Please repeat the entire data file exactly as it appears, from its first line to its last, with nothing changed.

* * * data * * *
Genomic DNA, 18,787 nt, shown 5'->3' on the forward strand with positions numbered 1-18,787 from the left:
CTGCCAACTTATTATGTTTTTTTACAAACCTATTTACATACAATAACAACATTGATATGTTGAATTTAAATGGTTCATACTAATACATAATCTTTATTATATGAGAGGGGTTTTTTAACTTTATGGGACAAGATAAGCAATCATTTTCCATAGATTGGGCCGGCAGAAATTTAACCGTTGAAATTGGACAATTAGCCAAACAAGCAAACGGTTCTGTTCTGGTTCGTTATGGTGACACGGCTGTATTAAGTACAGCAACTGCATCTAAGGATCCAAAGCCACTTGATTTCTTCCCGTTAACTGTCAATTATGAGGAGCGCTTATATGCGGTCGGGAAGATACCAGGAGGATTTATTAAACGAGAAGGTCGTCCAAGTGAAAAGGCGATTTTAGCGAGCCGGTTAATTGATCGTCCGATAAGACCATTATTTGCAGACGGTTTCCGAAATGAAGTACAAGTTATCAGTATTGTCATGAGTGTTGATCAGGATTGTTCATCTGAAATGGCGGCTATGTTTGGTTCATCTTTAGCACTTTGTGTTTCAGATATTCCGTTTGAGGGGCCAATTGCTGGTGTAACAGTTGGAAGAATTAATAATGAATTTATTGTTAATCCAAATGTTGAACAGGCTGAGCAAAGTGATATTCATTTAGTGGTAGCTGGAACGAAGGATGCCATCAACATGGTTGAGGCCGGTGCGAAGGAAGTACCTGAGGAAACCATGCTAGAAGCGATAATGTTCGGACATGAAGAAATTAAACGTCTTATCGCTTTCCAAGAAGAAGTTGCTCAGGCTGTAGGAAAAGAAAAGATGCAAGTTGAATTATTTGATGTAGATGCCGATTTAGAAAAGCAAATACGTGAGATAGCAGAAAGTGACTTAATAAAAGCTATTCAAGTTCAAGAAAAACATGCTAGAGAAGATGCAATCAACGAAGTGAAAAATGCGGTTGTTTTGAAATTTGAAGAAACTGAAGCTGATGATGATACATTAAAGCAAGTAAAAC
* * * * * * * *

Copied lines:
Genomic DNA, 18,787 nt, shown 5'->3' on the forward strand with positions numbered 1-18,787 from the left:
CTGCCAACTTATTATGTTTTTTTACAAACCTATTTACATACAATAACAACATTGATATGTTGAATTTAAATGGTTCATACTAATACATAATCTTTATTATATGAGAGGGGTTTTTTAACTTTATGGGACAAGATAAGCAATCATTTTCCATAGATTGGGCCGGCAGAAATTTAACCGTTGAAATTGGACAATTAGCCAAACAAGCAAACGGTTCTGTTCTGGTTCGTTATGGTGACACGGCTGTATTAAGTACAGCAACTGCATCTAAGGATCCAAAGCCACTTGATTTCTTCCCGTTAACTGTCAATTATGAGGAGCGCTTATATGCGGTCGGGAAGATACCAGGAGGATTTATTAAACGAGAAGGTCGTCCAAGTGAAAAGGCGATTTTAGCGAGCCGGTTAATTGATCGTCCGATAAGACCATTATTTGCAGACGGTTTCCGAAATGAAGTACAAGTTATCAGTATTGTCATGAGTGTTGATCAGGATTGTTCATCTGAAATGGCGGCTATGTTTGGTTCATCTTTAGCACTTTGTGTTTCAGATATTCCGTTTGAGGGGCCAATTGCTGGTGTAACAGTTGGAAGAATTAATAATGAATTTATTGTTAATCCAAATGTTGAACAGGCTGAGCAAAGTGATATTCATTTAGTGGTAGCTGGAACGAAGGATGCCATCAACATGGTTGAGGCCGGTGCGAAGGAAGTACCTGAGGAAACCATGCTAGAAGCGATAATGTTCGGACATGAAGAAATTAAACGTCTTATCGCTTTCCAAGAAGAAGTTGCTCAGGCTGTAGGAAAAGAAAAGATGCAAGTTGAATTATTTGATGTAGATGCCGATTTAGAAAAGCAAATACGTGAGATAGCAGAAAGTGACTTAATAAAAGCTATTCAAGTTCAAGAAAAACATGCTAGAGAAGATGCAATCAACGAAGTGAAAAATGCGGTTGTTTTGAAATTTGAAGAAACTGAAGCTGATGATGATACATTAAAGCAAGTAAAAC